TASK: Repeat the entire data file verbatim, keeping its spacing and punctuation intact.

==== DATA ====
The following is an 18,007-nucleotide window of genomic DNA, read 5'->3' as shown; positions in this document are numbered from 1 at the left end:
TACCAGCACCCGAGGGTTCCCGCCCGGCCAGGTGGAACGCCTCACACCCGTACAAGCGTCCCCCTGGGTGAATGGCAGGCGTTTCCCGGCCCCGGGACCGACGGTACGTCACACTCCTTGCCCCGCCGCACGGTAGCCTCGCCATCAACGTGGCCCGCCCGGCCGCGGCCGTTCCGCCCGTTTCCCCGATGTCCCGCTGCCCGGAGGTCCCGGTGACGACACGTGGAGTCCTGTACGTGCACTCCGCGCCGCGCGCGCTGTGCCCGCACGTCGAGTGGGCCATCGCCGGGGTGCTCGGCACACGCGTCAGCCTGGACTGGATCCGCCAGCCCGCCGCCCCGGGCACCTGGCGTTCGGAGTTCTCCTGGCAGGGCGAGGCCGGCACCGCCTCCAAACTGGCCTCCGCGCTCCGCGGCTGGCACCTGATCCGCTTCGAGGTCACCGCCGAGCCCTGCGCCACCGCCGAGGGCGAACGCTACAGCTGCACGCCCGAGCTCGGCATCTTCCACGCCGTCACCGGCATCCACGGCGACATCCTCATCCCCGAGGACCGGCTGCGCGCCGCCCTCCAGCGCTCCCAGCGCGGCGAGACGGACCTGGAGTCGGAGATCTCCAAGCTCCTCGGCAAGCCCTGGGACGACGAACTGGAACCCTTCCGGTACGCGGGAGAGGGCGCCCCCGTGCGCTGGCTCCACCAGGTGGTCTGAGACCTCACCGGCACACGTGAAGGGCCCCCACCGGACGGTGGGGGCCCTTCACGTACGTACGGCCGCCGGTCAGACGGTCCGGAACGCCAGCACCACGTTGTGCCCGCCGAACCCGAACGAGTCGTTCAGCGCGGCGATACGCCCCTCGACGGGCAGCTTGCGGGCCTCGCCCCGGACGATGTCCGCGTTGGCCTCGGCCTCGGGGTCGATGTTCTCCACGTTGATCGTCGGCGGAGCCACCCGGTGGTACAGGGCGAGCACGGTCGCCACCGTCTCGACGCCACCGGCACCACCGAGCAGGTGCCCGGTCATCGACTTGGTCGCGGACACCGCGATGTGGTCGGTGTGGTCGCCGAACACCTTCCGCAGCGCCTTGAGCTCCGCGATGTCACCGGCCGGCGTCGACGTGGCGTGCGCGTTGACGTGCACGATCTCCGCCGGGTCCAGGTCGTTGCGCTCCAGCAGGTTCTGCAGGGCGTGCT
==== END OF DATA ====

The following is an 18,007-nucleotide window of genomic DNA, read 5'->3' as shown; positions in this document are numbered from 1 at the left end:
TACCAGCACCCGAGGGTTCCCGCCCGGCCAGGTGGAACGCCTCACACCCGTACAAGCGTCCCCCTGGGTGAATGGCAGGCGTTTCCCGGCCCCGGGACCGACGGTACGTCACACTCCTTGCCCCGCCGCACGGTAGCCTCGCCATCAACGTGGCCCGCCCGGCCGCGGCCGTTCCGCCCGTTTCCCCGATGTCCCGCTGCCCGGAGGTCCCGGTGACGACACGTGGAGTCCTGTACGTGCACTCCGCGCCGCGCGCGCTGTGCCCGCACGTCGAGTGGGCCATCGCCGGGGTGCTCGGCACACGCGTCAGCCTGGACTGGATCCGCCAGCCCGCCGCCCCGGGCACCTGGCGTTCGGAGTTCTCCTGGCAGGGCGAGGCCGGCACCGCCTCCAAACTGGCCTCCGCGCTCCGCGGCTGGCACCTGATCCGCTTCGAGGTCACCGCCGAGCCCTGCGCCACCGCCGAGGGCGAACGCTACAGCTGCACGCCCGAGCTCGGCATCTTCCACGCCGTCACCGGCATCCACGGCGACATCCTCATCCCCGAGGACCGGCTGCGCGCCGCCCTCCAGCGCTCCCAGCGCGGCGAGACGGACCTGGAGTCGGAGATCTCCAAGCTCCTCGGCAAGCCCTGGGACGACGAACTGGAACCCTTCCGGTACGCGGGAGAGGGCGCCCCCGTGCGCTGGCTCCACCAGGTGGTCTGAGACCTCACCGGCACACGTGAAGGGCCCCCACCGGACGGTGGGGGCCCTTCACGTACGTACGGCCGCCGGTCAGACGGTCCGGAACGCCAGCACCACGTTGTGCCCGCCGAACCCGAACGAGTCGTTCAGCGCGGCGATACGCCCCTCGACGGGCAGCTTGCGGGCCTCGCCCCGGACGATGTCCGCGTTGGCCTCGGCCTCGGGGTCGATGTTCTCCACGTTGATCGTCGGCGGAGCCACCCGGTGGTACAGGGCGAGCACGGTCGCCACCGTCTCGACGCCACCGGCACCACCGAGCAGGTGCCCGGTCATCGACTTGGTCGCGGACACCGCGATGTGGTCGGTGTGGTCGCCGAACACCTTCCGCAGCGCCTTGAGCTCCGCGATGTCACCGGCCGGCGTCGACGTGGCGTGCGCGTTGACGTGCACGATCTCCGCCGGGTCCAGGTCGTTGCGCTCCAGCAGGTTCTGCAGGGCGTGCT